Dr. John and Cyndi Lauper do not form a natural music union. During their shared show Sunday at the House of Blues, all you had to do was compare his teary “Life’’ to her glossy “Lyfe’’ to see the limits of their common ground.
The concert was not a flop, but it wasn’t smooth, either. Lauper most recently released “Memphis Blues,’’ a credible dip into classic blues numbers. She took credit for packaging this “Americana’’ road show with Dr. John and used some terrific blues and soul musicians in her five-piece band. But Lauper’s natural flamboyance didn’t always jell with the subtleties of her blues material, and the trim band backing her wasn’t the sort to bang out full-tilt rock and pop arrangements when Lauper dove into her back catalog.
The only wince-inducing moment came when Lauper joined Dr. John during his set for a duet on the Willie Dixon/Howlin’ Wolf tune “Wang Dang Doodle.’’ Even with a cheat sheet on a music stand in front of her, Lauper flubbed her way through the tune, marring what was otherwise a stellar performance by Dr. John and his Lower 911 band.
Lauper began her set with “Just Your Fool’’ and “Shattered Dreams’’ from her new record. Her vocal range and strength seemed even greater than they were in her 1980s heyday. Guitarist Michael Toles, keyboard player Archie Turner, and drummer Steve Potts were the veteran blues and soul musicians shaping Lauper’s sound alongside her more common collaborators, bassist William Wittman and keyboardist Steve Gaboury.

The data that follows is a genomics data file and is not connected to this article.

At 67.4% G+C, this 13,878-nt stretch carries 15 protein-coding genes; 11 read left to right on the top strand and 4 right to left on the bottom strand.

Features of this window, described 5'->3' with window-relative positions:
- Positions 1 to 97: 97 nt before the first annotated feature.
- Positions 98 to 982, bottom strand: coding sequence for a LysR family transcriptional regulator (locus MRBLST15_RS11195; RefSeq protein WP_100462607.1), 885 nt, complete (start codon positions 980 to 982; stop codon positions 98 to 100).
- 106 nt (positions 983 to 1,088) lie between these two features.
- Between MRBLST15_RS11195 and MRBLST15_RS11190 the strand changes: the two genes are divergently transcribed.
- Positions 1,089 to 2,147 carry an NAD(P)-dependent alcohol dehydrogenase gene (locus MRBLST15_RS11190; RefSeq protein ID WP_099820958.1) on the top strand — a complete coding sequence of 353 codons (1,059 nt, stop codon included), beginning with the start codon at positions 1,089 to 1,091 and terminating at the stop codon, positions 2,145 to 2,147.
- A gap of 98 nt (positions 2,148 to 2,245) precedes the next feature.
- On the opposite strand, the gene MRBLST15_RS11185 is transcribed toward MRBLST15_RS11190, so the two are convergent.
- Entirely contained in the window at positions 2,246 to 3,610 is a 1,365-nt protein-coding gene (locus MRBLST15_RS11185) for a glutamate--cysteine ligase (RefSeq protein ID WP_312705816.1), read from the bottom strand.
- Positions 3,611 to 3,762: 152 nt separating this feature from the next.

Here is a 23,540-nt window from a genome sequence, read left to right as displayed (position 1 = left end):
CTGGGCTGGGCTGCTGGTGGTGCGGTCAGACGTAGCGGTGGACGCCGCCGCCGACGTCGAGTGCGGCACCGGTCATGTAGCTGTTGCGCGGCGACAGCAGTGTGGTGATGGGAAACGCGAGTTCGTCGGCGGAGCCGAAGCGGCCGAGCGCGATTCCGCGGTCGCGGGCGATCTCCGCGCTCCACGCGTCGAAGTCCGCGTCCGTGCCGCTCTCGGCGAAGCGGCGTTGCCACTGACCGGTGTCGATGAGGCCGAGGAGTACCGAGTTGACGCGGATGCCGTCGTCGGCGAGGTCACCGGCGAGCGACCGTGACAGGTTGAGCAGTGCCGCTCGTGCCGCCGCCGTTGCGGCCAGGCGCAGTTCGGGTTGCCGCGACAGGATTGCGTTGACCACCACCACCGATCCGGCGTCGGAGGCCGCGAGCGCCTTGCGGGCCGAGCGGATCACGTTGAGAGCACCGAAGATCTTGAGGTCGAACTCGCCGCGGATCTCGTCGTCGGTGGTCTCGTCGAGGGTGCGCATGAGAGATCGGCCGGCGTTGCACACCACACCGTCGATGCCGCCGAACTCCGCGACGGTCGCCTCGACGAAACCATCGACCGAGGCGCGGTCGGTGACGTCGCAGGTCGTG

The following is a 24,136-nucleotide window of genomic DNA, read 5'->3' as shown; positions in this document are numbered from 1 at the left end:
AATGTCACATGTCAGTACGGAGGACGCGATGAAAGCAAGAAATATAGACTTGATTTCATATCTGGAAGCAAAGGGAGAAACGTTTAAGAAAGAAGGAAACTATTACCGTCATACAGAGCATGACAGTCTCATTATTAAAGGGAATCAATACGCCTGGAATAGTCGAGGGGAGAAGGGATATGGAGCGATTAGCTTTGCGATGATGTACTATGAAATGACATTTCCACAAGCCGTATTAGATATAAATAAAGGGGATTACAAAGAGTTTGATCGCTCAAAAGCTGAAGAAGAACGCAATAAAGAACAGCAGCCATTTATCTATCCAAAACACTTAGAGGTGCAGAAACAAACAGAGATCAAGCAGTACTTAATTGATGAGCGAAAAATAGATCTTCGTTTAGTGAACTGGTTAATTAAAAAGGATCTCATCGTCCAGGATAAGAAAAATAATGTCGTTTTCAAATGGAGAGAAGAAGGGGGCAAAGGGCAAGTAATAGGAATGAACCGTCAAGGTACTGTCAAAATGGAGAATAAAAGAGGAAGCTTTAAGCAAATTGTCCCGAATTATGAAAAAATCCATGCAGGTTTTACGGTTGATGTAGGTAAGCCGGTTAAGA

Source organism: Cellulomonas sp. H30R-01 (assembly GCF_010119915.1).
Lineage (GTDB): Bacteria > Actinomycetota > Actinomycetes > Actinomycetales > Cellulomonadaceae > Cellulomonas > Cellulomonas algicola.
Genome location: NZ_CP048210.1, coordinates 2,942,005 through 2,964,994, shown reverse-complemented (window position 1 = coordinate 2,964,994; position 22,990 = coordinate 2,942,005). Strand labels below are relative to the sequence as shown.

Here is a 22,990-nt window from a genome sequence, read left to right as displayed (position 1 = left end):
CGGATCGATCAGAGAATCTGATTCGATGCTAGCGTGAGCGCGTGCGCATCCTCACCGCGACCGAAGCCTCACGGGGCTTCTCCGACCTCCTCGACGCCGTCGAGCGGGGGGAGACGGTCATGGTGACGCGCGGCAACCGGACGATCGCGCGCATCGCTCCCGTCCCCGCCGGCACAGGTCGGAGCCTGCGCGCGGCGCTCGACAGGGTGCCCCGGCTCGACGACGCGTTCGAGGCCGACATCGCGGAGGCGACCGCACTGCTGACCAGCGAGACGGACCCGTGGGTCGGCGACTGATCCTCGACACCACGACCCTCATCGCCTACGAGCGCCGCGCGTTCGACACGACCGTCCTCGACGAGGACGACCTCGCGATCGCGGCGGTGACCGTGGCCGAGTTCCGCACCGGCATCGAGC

The pop-and-blues crossovers were at times tenuous (the world doesn’t need a “She Bop’’ blues mix). But Lauper was deeply in the groove for a double shot of Bobby “Blue’’ Bland, first doing the ballad “Lead Me On’’ and then the rollicking “Don’t Cy No More.’’ And Toles added rich guitar work to Lauper’s “Change of Heart.’’
Turner put a gospel frosting on “Time After Time,’’ and Lauper broke down “True Colors’’ to its barest bones. Lauper’s 75-minute set certainly had memorable moments, but it was not smoothly designed.
Dr. John, on the other hand, was the epitome of smooth. The man known as Mac Rebennack before transforming himself into Dr. John sat between a piano and organ as he forged a foundation of funk upon which he balanced jazz, rock, and New Orleans tradition.
Trombonist Sarah Morrow bolstered the 911 combo of guitar, drums, and bass. She sounded at home on the doctor’s experimental turf, particularly when she applied trippy wah-wah effects to her solos in the jazz standard “Caravan.’’
Dr. John swung from New Orleans parade music (“My Indian Red’’) to his patented funkified originals (“Right Place, Wrong Time’’), with his band stretching out on whatever was played.Scott McLennan can be reached at email@example.com.